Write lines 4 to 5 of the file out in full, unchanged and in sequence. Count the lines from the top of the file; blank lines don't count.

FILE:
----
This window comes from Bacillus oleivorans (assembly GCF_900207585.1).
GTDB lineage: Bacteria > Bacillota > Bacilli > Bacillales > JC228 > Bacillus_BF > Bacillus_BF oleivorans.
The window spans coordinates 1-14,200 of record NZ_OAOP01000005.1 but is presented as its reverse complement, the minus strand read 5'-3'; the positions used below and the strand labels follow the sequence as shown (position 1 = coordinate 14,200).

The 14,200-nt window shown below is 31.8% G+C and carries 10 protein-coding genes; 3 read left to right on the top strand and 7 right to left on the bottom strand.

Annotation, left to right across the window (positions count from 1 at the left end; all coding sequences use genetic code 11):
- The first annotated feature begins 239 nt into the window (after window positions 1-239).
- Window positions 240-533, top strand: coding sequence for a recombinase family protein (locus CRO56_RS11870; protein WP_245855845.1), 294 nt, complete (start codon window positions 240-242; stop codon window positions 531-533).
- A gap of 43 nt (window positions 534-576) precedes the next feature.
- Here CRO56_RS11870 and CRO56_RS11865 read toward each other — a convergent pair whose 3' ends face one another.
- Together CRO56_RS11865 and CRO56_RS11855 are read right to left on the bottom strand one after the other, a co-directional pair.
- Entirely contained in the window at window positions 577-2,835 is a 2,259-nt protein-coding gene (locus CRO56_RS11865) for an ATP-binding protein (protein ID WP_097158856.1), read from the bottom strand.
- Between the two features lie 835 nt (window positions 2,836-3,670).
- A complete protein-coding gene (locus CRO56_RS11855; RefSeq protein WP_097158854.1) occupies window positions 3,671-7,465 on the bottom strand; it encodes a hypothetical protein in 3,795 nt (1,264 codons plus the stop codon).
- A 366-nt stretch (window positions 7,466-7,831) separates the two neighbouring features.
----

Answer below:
The 14,200-nt window shown below is 31.8% G+C and carries 10 protein-coding genes; 3 read left to right on the top strand and 7 right to left on the bottom strand.

Annotation, left to right across the window (positions count from 1 at the left end; all coding sequences use genetic code 11):